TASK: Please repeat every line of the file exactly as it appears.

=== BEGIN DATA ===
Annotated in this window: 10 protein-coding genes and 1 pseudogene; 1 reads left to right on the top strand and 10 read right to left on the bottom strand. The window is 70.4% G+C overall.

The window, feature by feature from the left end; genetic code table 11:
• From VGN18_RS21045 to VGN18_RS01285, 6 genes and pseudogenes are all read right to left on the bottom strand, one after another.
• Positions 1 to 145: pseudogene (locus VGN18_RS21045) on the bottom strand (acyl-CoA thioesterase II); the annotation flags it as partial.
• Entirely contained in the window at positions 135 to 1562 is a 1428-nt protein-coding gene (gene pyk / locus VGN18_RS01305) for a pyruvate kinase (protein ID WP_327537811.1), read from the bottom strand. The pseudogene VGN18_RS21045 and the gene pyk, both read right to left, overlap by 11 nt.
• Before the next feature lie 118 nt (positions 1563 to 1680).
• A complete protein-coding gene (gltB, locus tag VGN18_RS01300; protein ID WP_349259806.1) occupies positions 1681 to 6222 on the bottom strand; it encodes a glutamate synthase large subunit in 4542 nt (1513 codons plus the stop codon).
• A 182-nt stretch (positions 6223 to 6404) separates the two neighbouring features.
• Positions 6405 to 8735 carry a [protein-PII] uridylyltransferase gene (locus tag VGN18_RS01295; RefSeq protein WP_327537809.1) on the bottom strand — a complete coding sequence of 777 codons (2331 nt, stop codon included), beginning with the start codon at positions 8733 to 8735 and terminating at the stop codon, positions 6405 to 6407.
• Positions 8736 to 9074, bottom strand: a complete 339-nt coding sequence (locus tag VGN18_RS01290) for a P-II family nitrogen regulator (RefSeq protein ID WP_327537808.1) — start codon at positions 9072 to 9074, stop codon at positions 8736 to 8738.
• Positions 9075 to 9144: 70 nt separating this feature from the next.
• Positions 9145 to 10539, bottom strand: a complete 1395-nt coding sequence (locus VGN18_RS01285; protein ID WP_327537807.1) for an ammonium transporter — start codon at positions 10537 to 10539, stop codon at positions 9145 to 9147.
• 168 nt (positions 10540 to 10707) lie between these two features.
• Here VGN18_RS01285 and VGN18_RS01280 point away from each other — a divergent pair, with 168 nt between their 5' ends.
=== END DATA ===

Annotated in this window: 10 protein-coding genes and 1 pseudogene; 1 reads left to right on the top strand and 10 read right to left on the bottom strand. The window is 70.4% G+C overall.

The window, feature by feature from the left end; genetic code table 11:
• From VGN18_RS21045 to VGN18_RS01285, 6 genes and pseudogenes are all read right to left on the bottom strand, one after another.
• Positions 1 to 145: pseudogene (locus VGN18_RS21045) on the bottom strand (acyl-CoA thioesterase II); the annotation flags it as partial.
• Entirely contained in the window at positions 135 to 1562 is a 1428-nt protein-coding gene (gene pyk / locus VGN18_RS01305) for a pyruvate kinase (protein ID WP_327537811.1), read from the bottom strand. The pseudogene VGN18_RS21045 and the gene pyk, both read right to left, overlap by 11 nt.
• Before the next feature lie 118 nt (positions 1563 to 1680).
• A complete protein-coding gene (gltB, locus tag VGN18_RS01300; protein ID WP_349259806.1) occupies positions 1681 to 6222 on the bottom strand; it encodes a glutamate synthase large subunit in 4542 nt (1513 codons plus the stop codon).
• A 182-nt stretch (positions 6223 to 6404) separates the two neighbouring features.
• Positions 6405 to 8735 carry a [protein-PII] uridylyltransferase gene (locus tag VGN18_RS01295; RefSeq protein WP_327537809.1) on the bottom strand — a complete coding sequence of 777 codons (2331 nt, stop codon included), beginning with the start codon at positions 8733 to 8735 and terminating at the stop codon, positions 6405 to 6407.
• Positions 8736 to 9074, bottom strand: a complete 339-nt coding sequence (locus tag VGN18_RS01290) for a P-II family nitrogen regulator (RefSeq protein ID WP_327537808.1) — start codon at positions 9072 to 9074, stop codon at positions 8736 to 8738.
• Positions 9075 to 9144: 70 nt separating this feature from the next.
• Positions 9145 to 10539, bottom strand: a complete 1395-nt coding sequence (locus VGN18_RS01285; protein ID WP_327537807.1) for an ammonium transporter — start codon at positions 10537 to 10539, stop codon at positions 9145 to 9147.
• 168 nt (positions 10540 to 10707) lie between these two features.
• Here VGN18_RS01285 and VGN18_RS01280 point away from each other — a divergent pair, with 168 nt between their 5' ends.